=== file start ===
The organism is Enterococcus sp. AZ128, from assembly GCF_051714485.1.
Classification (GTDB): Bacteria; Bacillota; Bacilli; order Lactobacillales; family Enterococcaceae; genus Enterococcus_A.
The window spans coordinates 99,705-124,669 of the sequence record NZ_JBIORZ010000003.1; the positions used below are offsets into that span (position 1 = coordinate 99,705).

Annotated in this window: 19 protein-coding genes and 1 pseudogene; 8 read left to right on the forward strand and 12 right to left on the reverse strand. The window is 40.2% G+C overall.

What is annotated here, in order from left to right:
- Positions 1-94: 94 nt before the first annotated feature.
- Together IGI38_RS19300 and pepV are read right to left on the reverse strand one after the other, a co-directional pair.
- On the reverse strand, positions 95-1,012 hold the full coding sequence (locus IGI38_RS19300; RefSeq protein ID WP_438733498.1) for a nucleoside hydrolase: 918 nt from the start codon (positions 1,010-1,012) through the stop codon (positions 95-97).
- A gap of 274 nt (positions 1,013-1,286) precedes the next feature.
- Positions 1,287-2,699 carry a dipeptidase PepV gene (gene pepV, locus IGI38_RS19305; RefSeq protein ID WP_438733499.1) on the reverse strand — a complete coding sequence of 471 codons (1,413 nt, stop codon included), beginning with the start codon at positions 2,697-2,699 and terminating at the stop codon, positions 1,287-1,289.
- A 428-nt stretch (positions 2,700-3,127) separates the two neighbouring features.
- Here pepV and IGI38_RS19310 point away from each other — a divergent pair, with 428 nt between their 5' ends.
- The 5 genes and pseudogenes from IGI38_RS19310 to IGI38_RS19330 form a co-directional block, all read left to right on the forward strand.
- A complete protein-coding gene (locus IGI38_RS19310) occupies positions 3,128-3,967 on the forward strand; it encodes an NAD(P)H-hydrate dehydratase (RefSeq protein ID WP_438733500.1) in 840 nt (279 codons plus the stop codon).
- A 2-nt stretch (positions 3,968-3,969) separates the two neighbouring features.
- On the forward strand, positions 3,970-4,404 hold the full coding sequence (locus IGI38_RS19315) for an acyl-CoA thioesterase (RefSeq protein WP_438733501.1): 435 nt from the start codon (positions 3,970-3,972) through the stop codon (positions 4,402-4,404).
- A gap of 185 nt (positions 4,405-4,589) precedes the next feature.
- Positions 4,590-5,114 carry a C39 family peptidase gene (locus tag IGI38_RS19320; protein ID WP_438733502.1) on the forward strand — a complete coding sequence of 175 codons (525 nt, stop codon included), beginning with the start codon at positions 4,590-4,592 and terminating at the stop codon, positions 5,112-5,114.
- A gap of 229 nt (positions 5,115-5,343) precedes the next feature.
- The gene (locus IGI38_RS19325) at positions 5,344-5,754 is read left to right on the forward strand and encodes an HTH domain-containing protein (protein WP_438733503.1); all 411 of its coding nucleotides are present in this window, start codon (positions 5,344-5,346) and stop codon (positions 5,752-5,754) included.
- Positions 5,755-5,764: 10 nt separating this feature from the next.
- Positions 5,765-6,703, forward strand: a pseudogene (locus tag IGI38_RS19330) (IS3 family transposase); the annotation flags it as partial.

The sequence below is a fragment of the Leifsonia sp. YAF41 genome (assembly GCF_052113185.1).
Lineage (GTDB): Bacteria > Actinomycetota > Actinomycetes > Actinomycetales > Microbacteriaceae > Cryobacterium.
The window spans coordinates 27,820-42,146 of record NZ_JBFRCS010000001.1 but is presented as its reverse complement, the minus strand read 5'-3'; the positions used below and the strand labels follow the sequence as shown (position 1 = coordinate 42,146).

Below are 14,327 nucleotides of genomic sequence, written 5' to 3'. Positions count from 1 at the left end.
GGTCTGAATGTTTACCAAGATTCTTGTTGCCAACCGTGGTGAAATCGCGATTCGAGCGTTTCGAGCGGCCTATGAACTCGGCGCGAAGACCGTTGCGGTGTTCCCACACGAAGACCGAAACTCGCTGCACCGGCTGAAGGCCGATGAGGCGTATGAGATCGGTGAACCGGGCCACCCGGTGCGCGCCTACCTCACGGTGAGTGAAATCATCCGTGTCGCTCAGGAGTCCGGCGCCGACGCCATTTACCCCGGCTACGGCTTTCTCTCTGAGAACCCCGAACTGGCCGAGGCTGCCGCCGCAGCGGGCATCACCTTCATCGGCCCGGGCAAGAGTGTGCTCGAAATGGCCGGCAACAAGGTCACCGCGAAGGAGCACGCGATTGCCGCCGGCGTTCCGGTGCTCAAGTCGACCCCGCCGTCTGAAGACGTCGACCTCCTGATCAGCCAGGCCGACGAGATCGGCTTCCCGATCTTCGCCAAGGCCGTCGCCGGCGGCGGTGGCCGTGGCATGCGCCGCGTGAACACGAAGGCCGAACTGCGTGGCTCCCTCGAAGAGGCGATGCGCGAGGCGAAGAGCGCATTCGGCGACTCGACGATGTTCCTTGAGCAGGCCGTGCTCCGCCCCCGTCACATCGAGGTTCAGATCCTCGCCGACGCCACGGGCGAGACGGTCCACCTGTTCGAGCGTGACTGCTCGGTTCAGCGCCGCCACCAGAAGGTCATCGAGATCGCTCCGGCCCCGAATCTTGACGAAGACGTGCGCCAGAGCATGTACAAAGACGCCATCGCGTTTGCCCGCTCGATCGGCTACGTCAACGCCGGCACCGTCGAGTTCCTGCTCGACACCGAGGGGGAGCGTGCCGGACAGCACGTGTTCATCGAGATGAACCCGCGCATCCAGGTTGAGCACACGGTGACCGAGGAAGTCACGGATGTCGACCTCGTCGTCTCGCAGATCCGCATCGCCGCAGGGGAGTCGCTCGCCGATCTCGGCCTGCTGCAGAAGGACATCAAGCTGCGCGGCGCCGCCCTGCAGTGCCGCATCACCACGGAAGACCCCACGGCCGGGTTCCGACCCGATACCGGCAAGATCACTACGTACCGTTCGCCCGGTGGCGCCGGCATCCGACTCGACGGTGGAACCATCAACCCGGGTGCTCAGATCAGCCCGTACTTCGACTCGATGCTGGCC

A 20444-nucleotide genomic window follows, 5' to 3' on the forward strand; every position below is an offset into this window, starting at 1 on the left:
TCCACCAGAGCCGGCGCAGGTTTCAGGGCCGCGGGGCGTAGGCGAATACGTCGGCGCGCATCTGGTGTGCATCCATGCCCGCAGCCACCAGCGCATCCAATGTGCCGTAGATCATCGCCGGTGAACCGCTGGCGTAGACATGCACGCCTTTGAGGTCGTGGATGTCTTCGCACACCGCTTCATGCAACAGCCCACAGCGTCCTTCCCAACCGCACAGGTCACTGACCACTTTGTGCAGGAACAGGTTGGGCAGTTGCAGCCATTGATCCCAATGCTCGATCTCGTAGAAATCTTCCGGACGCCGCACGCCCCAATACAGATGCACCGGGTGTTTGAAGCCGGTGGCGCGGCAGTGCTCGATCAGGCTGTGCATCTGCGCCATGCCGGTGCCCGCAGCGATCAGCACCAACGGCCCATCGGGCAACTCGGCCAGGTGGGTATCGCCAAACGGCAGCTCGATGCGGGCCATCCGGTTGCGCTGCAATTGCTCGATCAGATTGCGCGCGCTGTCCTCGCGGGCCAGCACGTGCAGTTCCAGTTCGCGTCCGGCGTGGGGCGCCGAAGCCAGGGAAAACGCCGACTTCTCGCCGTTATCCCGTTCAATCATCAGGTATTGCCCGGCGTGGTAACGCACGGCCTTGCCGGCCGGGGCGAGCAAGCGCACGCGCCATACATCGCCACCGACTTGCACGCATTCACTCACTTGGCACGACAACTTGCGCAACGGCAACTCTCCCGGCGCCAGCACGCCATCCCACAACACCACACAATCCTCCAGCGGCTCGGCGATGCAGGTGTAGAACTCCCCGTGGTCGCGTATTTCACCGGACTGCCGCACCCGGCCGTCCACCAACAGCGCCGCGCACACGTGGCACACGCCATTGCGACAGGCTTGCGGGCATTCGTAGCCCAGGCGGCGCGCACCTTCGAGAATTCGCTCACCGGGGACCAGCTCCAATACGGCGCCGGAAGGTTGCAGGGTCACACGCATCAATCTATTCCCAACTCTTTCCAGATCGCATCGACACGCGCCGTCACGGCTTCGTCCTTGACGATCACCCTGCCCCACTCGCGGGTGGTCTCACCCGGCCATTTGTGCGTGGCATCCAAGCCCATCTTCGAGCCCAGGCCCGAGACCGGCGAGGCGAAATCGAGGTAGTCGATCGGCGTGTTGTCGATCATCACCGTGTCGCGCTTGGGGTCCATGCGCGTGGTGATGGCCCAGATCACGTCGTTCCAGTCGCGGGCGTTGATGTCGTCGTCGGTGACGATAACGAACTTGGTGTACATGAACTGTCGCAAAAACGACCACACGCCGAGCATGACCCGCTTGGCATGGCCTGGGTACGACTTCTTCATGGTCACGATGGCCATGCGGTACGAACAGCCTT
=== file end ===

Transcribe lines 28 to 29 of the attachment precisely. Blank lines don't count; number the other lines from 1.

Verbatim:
A 20444-nucleotide genomic window follows, 5' to 3' on the forward strand; every position below is an offset into this window, starting at 1 on the left:
TCCACCAGAGCCGGCGCAGGTTTCAGGGCCGCGGGGCGTAGGCGAATACGTCGGCGCGCATCTGGTGTGCATCCATGCCCGCAGCCACCAGCGCATCCAATGTGCCGTAGATCATCGCCGGTGAACCGCTGGCGTAGACATGCACGCCTTTGAGGTCGTGGATGTCTTCGCACACCGCTTCATGCAACAGCCCACAGCGTCCTTCCCAACCGCACAGGTCACTGACCACTTTGTGCAGGAACAGGTTGGGCAGTTGCAGCCATTGATCCCAATGCTCGATCTCGTAGAAATCTTCCGGACGCCGCACGCCCCAATACAGATGCACCGGGTGTTTGAAGCCGGTGGCGCGGCAGTGCTCGATCAGGCTGTGCATCTGCGCCATGCCGGTGCCCGCAGCGATCAGCACCAACGGCCCATCGGGCAACTCGGCCAGGTGGGTATCGCCAAACGGCAGCTCGATGCGGGCCATCCGGTTGCGCTGCAATTGCTCGATCAGATTGCGCGCGCTGTCCTCGCGGGCCAGCACGTGCAGTTCCAGTTCGCGTCCGGCGTGGGGCGCCGAAGCCAGGGAAAACGCCGACTTCTCGCCGTTATCCCGTTCAATCATCAGGTATTGCCCGGCGTGGTAACGCACGGCCTTGCCGGCCGGGGCGAGCAAGCGCACGCGCCATACATCGCCACCGACTTGCACGCATTCACTCACTTGGCACGACAACTTGCGCAACGGCAACTCTCCCGGCGCCAGCACGCCATCCCACAACACCACACAATCCTCCAGCGGCTCGGCGATGCAGGTGTAGAACTCCCCGTGGTCGCGTATTTCACCGGACTGCCGCACCCGGCCGTCCACCAACAGCGCCGCGCACACGTGGCACACGCCATTGCGACAGGCTTGCGGGCATTCGTAGCCCAGGCGGCGCGCACCTTCGAGAATTCGCTCACCGGGGACCAGCTCCAATACGGCGCCGGAAGGTTGCAGGGTCACACGCATCAATCTATTCCCAACTCTTTCCAGATCGCATCGACACGCGCCGTCACGGCTTCGTCCTTGACGATCACCCTGCCCCACTCGCGGGTGGTCTCACCCGGCCATTTGTGCGTGGCATCCAAGCCCATCTTCGAGCCCAGGCCCGAGACCGGCGAGGCGAAATCGAGGTAGTCGATCGGCGTGTTGTCGATCATCACCGTGTCGCGCTTGGGGTCCATGCGCGTGGTGATGGCCCAGATCACGTCGTTCCAGTCGCGGGCGTTGATGTCGTCGTCGGTGACGATAACGAACTTGGTGTACATGAACTGTCGCAAAAACGACCACACGCCGAGCATGACCCGCTTGGCATGGCCTGGGTACGACTTCTTCATGGTCACGATGGCCATGCGGTACGAACAGCCTT